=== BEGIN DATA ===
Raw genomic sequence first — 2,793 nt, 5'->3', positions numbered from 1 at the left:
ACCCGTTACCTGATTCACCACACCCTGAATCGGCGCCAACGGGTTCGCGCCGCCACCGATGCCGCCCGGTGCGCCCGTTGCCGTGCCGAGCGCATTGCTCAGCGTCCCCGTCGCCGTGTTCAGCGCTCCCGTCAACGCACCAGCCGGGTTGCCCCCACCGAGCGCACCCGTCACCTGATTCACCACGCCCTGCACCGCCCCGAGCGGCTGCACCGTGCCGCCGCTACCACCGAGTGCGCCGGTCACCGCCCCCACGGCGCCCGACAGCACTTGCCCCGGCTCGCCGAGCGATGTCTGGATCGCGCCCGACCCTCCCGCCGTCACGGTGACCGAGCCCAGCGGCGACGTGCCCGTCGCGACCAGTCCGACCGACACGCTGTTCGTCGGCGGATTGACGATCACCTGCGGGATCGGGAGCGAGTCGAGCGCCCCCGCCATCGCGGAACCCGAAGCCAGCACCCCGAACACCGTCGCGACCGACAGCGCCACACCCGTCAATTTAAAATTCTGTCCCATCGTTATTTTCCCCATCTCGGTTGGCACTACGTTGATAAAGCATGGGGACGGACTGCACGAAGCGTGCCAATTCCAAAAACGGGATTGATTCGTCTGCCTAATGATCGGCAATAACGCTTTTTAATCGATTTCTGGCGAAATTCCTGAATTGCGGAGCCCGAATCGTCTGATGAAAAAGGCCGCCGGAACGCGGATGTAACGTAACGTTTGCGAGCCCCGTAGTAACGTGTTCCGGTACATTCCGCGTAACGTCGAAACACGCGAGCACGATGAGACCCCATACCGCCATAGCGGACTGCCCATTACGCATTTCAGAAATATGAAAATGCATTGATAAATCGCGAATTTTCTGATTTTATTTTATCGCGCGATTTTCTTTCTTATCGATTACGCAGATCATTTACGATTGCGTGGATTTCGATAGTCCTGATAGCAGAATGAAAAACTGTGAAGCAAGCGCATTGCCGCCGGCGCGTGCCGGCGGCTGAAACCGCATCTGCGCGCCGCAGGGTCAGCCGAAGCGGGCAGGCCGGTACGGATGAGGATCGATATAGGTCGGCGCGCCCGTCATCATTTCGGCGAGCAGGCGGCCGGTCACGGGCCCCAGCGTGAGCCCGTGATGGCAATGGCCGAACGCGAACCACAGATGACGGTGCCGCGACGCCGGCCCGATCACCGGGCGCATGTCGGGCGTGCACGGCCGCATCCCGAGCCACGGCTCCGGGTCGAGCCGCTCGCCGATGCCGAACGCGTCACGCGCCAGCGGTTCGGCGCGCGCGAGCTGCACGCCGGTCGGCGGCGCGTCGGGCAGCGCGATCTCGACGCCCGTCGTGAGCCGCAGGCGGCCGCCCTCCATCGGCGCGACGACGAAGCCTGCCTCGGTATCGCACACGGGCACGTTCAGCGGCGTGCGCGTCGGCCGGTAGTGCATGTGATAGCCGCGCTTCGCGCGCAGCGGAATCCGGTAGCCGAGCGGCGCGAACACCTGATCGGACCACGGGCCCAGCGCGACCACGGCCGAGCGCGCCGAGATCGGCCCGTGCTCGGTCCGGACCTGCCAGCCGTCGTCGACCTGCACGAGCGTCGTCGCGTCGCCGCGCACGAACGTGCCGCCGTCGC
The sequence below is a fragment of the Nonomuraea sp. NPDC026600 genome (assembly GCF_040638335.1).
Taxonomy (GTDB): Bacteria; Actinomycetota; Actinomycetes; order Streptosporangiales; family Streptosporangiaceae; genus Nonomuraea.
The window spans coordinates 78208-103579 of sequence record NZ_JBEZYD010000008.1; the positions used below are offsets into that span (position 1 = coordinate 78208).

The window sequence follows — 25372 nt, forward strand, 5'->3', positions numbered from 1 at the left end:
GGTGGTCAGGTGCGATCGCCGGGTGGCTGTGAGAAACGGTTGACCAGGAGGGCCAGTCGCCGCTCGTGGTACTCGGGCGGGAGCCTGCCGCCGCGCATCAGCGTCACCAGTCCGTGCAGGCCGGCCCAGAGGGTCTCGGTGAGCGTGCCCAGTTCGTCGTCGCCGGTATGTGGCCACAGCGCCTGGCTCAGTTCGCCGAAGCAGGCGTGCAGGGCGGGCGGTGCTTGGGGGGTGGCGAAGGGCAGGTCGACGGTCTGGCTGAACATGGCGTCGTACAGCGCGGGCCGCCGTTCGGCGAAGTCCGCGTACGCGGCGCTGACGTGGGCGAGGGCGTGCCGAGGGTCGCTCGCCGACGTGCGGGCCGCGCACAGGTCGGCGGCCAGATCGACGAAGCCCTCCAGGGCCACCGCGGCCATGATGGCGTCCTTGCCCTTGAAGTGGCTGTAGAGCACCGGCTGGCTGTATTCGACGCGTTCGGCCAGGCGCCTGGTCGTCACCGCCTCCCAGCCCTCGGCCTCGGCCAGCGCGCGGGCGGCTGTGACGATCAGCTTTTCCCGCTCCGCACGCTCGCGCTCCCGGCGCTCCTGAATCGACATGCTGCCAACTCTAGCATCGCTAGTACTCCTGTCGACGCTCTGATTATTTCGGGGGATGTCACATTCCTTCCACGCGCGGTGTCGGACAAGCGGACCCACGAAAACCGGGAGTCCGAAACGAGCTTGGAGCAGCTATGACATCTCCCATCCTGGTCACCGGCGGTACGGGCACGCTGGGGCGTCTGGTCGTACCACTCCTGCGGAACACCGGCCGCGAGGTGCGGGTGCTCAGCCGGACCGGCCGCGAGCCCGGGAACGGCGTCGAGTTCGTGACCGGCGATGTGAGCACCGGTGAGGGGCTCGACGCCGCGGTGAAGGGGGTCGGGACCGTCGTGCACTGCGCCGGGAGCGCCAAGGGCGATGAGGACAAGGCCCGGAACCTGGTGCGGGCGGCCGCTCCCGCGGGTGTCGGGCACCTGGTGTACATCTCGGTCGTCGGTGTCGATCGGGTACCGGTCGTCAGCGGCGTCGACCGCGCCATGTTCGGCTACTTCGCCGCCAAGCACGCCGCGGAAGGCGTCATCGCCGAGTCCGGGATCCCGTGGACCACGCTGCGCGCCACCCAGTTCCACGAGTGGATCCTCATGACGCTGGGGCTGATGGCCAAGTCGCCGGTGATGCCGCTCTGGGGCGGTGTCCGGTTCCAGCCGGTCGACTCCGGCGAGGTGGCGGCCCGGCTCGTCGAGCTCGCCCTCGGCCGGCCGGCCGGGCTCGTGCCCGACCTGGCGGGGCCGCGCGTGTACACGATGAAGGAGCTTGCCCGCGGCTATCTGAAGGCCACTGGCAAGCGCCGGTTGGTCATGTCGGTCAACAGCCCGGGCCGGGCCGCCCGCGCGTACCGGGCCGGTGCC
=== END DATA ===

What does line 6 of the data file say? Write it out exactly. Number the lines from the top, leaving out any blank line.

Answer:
The window sequence follows — 25372 nt, forward strand, 5'->3', positions numbered from 1 at the left end: